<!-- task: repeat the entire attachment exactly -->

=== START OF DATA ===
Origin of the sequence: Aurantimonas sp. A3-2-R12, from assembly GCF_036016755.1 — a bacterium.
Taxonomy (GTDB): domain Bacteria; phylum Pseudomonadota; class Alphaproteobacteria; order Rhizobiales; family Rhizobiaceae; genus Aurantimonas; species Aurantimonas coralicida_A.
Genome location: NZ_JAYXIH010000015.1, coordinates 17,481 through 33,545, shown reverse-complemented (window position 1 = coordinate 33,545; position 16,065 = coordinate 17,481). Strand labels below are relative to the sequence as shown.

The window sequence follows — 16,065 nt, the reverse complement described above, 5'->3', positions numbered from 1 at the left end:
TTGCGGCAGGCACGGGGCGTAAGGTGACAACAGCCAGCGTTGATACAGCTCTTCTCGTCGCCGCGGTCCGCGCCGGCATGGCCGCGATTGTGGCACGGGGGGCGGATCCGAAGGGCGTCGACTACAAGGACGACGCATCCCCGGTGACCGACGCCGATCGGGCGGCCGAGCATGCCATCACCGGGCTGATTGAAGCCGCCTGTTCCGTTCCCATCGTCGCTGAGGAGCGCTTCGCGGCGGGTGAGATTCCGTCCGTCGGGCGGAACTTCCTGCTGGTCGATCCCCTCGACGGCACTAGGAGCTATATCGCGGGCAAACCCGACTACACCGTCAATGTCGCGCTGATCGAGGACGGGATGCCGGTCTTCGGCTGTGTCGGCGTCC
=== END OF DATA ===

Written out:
Origin of the sequence: Aurantimonas sp. A3-2-R12, from assembly GCF_036016755.1 — a bacterium.
Taxonomy (GTDB): domain Bacteria; phylum Pseudomonadota; class Alphaproteobacteria; order Rhizobiales; family Rhizobiaceae; genus Aurantimonas; species Aurantimonas coralicida_A.
Genome location: NZ_JAYXIH010000015.1, coordinates 17,481 through 33,545, shown reverse-complemented (window position 1 = coordinate 33,545; position 16,065 = coordinate 17,481). Strand labels below are relative to the sequence as shown.

The window sequence follows — 16,065 nt, the reverse complement described above, 5'->3', positions numbered from 1 at the left end:
TTGCGGCAGGCACGGGGCGTAAGGTGACAACAGCCAGCGTTGATACAGCTCTTCTCGTCGCCGCGGTCCGCGCCGGCATGGCCGCGATTGTGGCACGGGGGGCGGATCCGAAGGGCGTCGACTACAAGGACGACGCATCCCCGGTGACCGACGCCGATCGGGCGGCCGAGCATGCCATCACCGGGCTGATTGAAGCCGCCTGTTCCGTTCCCATCGTCGCTGAGGAGCGCTTCGCGGCGGGTGAGATTCCGTCCGTCGGGCGGAACTTCCTGCTGGTCGATCCCCTCGACGGCACTAGGAGCTATATCGCGGGCAAACCCGACTACACCGTCAATGTCGCGCTGATCGAGGACGGGATGCCGGTCTTCGGCTGTGTCGGCGTCC